Description: Phoenician (1500 BC) or Seljuk (1000 AD) bronze plate with images of people, animals and inscriptions on both sides We have done a lot of research on archaic languages. We suggest that the inscriptions are made in old Phoenician language or Seljuk language. Opinion of the experts will be highly appreciated. If it is so, this item has a high historical value, because Phoenician alphabet was the first in the history of Europe and Middle East and gave rise to alphabets of many European languages. Provenance: from the old collection of American gentleman, originally purchased in Mediterranean area. Condition: Authentic patina, one side of the plate with several letters inscription is separated. Size: 25.5 cm x 13.5 cm = 10.5" inches x 5.5" inches; Weight: 350 g = 13 oz. Phoenicia was an ancient civilization in Canaan which covered most of the western, coastal part of the fertile Crescent. Several major Phoenician cities were built on the coastline of the Mediterranean. It was an enterprising maritime trading culture that spread across the Mediterranean from 1550 BC to 300 BC. The Phoenicians used the galley, a man-powered sailing vessel, and are credited with the invention of the Bireme. They were famed in Classical Greece and Rome as 'traders in purple', referring to their monopoly on the precious purple dye of the Murex snail, used, among other things, for royal clothing, and for their spread of the alphabet (or abjad), upon which all major modern alphabets are derived. In the Amarna tablets of the 14th century BC, people from the region called themselves Kenaani or Kinaani (Canaanites), although these letters predate the invasion of the Sea Peoples by over a century. Much later, in the 6th century BC, Hecataeus of Miletus writes that Phoenicia was formerly called a name Philo of Byblos later adopted into his mythology as his eponym for the Phoenicians: "Khna who was afterwards called Phoinix". Egyptian seafaring expeditions had already been made to Byblos to bring back "cedars of Lebanon" as early as the third millennium BC. "Phoenicia" is really a Classical Greek term used to refer to the region of the major Canaanite port towns, and does not correspond exactly to a cultural identity that would have been recognized by the Phoenicians themselves. It is uncertain to what extent the Phoenicians viewed themselves as a single ethnicity. Their civilization was organized in city-states, similar to ancient Greece. However, in terms of archaeology, language, life style and religion, there is little to set the Phoenicians apart as markedly different from other cultures of Canaan. As Canaanites, they were unique in their remarkable seafaring achievements. Each of their cities was a city-state which was politically an independent unit and they could come into conflict and one city could be dominated by another city-state, although they would collaborate in leagues or alliances. Though ancient boundaries of such city-centered cultures fluctuated, the city of Tyre seems to have been the southernmost. Sarepta (modern day Sarafand) between Sidon and Tyre is the most thoroughly excavated city of the Phoenician homeland. The Phoenicians were the first state-level society to make extensive use of the alphabet. The Phoenician phonetic alphabet is generally believed to be the ancestor of almost all modern alphabets, although it did not contain any vowels (these were added later by the Greeks). From a traditional linguistic perspective, they spoke Phoenician, a Canaanite dialect. However, due to the very slight differences in language, and the insufficient records of the time, whether Phoenician formed a separate and united dialect, or was merely a superficially defined part of a broader language continuum, is unclear. Through their maritime trade, the Phoenicians spread the use of the alphabet to North Africa and Europe, where it was adopted by the Greeks, who later passed it on to the Etruscans, who in turn transmitted it to the Romans. In addition to their many inscriptions, the Phoenicians were believed to have left numerous other types of written sources, but most have not survived. Evangelical Preparation by Eusebius of Caesarea quotes extensively from Philo of Byblos and Sanchuniathon.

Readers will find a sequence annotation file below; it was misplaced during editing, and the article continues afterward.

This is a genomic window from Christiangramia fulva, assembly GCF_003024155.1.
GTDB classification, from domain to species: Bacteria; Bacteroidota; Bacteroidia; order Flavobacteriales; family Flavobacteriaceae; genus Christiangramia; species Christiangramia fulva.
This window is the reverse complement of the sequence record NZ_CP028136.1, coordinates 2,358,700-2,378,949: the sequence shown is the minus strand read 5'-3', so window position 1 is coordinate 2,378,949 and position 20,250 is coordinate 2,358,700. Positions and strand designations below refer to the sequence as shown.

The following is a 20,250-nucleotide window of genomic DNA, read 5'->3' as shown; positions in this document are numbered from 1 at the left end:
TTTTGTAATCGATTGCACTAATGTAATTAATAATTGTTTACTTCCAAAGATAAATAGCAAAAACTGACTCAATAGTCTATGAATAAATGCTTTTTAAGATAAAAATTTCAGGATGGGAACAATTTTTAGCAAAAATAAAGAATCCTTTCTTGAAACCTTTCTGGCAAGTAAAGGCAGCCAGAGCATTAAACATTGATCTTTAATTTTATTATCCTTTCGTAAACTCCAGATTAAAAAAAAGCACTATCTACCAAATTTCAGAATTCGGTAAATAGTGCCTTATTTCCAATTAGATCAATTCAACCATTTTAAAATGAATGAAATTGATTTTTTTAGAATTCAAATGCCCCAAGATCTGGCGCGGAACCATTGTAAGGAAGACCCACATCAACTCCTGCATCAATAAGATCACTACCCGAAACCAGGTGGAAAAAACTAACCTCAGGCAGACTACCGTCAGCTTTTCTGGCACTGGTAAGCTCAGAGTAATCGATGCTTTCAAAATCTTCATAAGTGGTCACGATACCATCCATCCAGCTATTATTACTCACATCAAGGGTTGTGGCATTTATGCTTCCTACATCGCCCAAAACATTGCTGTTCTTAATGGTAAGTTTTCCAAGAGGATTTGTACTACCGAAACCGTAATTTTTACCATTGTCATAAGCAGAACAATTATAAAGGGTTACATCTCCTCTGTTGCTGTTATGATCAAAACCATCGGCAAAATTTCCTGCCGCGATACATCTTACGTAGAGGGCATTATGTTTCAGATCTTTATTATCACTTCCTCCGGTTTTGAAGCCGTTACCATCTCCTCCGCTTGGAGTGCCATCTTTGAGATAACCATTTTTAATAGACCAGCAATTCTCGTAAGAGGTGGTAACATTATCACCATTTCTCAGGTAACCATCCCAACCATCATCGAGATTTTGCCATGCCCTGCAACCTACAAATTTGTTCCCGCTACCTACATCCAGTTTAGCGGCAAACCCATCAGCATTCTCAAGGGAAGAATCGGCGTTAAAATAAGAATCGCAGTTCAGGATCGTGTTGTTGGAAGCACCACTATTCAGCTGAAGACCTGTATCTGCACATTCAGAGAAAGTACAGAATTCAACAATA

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Condition Authentic patina, one side of the plate with several letters inscription is separated.
Low Estimate: 20000;
High Estimate: 100000;
Circa: 1500 BC